Most of what I research and read is related to writing: industry news, author blogs, agent and editor wishlists, AND tons and tons of information about the craft. There are tips for writing openings, tips for writing better romance, plot outlines, how to hook a reader, inspirational quotes to keep you motivated; the list goes on and on. The problem is trying to sift through what is helpful and when to decide that it's time to stop reading and put it to use.
It's easy to get caught up in the internet and forget why you opened the browser page in the first place. It's even easier to put off something extremely difficult by sticking around on said internet. That something difficult being writing.
It's gut-wrenching to open a Word document and stare at the white space. Watching the blinking cursor and hoping something beautiful might flow from your mind and through your fingertips. Most of what I write feels like junk. But what I'm finally coming to terms with is that it is okay to write junk. Because at least I'm writing. Plus, I have some of the most amazing and helpful writing friends. They aren't afraid to point out the things that need work or highlight the better parts.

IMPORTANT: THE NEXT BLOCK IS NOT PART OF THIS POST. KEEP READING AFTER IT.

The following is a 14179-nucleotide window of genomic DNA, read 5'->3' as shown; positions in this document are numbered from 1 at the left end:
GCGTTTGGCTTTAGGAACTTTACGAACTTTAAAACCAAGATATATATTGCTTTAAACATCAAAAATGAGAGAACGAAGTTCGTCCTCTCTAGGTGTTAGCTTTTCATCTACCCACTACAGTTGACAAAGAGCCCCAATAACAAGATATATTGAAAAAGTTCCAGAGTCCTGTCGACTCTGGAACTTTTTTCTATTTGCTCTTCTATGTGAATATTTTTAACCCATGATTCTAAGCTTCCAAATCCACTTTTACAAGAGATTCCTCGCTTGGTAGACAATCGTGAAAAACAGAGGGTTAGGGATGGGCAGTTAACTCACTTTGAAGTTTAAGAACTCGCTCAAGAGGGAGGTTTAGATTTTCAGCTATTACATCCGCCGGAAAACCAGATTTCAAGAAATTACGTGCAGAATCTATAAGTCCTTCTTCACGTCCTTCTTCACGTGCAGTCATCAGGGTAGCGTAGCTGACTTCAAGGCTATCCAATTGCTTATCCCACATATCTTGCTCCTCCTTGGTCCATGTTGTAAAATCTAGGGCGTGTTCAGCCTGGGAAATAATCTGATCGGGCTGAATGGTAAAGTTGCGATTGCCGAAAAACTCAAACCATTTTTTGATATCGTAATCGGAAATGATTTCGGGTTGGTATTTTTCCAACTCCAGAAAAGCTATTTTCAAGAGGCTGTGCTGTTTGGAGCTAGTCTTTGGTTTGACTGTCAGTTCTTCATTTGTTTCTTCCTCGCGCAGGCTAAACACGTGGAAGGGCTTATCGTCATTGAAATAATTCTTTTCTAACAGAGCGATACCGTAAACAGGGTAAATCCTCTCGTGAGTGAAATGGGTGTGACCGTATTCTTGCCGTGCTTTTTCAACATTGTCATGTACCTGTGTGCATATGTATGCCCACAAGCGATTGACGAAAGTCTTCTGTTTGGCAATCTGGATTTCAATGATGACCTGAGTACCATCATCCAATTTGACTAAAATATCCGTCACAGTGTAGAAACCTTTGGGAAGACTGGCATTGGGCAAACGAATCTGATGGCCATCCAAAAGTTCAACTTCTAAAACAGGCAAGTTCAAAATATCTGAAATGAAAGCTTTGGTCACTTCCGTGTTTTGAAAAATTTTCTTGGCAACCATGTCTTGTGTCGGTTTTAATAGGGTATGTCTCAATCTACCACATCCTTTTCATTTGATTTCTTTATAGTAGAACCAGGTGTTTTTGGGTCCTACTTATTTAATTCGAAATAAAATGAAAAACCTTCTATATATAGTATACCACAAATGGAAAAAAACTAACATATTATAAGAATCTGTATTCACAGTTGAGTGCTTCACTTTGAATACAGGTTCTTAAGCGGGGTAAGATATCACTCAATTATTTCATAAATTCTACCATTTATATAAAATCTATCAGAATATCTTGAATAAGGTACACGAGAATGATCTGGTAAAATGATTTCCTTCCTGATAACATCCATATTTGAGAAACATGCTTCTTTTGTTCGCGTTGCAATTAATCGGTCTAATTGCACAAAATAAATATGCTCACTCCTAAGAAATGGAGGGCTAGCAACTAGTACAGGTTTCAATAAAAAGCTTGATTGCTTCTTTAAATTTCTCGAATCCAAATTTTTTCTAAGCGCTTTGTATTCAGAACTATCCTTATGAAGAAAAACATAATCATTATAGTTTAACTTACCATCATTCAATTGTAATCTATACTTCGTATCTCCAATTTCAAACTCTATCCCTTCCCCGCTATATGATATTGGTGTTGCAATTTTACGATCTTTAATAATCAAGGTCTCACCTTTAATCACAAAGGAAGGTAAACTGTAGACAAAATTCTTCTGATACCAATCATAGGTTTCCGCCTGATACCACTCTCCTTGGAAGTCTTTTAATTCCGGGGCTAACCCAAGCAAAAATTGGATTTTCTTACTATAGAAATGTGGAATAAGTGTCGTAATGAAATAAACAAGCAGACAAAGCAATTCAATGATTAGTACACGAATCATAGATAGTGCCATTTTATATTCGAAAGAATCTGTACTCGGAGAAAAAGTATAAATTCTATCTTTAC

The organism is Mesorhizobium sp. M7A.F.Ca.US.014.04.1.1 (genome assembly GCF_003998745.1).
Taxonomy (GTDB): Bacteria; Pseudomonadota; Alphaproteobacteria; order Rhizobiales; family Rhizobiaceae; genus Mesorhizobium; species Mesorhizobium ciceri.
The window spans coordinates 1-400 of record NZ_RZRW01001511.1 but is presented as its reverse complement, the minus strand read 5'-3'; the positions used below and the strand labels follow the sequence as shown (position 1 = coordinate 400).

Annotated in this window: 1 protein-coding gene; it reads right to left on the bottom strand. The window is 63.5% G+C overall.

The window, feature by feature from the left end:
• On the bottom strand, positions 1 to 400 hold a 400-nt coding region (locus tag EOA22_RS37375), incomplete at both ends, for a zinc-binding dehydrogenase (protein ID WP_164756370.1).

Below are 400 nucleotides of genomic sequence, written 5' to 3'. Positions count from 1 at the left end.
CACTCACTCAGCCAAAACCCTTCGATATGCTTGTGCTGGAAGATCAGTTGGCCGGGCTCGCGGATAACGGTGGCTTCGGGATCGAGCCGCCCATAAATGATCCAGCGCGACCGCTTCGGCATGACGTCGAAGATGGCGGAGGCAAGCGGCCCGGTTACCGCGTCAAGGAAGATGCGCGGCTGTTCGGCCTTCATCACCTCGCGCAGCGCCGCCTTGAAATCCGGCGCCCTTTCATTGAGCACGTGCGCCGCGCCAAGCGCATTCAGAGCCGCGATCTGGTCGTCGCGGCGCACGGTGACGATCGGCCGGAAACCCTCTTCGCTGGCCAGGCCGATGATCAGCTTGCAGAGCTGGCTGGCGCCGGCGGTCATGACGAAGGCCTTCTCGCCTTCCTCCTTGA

Without the junk, I can't find the beauty in my words. Writing is rewriting. I've read and said those words before, but it seems they are just starting to sink in. Slowly.
This wasn't at all the post I had in mind for today, but I guess it's what my subconscious wanted to put out there. I do, however, want to leave you with two links (because that's how I started this post--wanting to share some of the random and informative).
The first is completely amazing, and completely random, information that everyone should know. It's about the mantis shrimp.
The second is a blog post by the amazing Jennifer L. Artmentrout. Yesterday, she posted about receiving 139 rejections before someone finally said yes to one of her books. If you guys don't know her, you should really check out her blog. Amazing doesn't quite cover it. She puts out an insane amount of books in a short amount of time, and the really unbelievable part is how good those books are. I asked her about her daily word count, and she said she averages about 3K a day. She also just sold a book that she had previously self-published in a three book, six figure deal to HarperCollins. Really, check her out if you don't already know about her. 139 no's before hearing 1 yes. That's determination. That's believing in yourself and your writing.
|He believes in your writing, too.|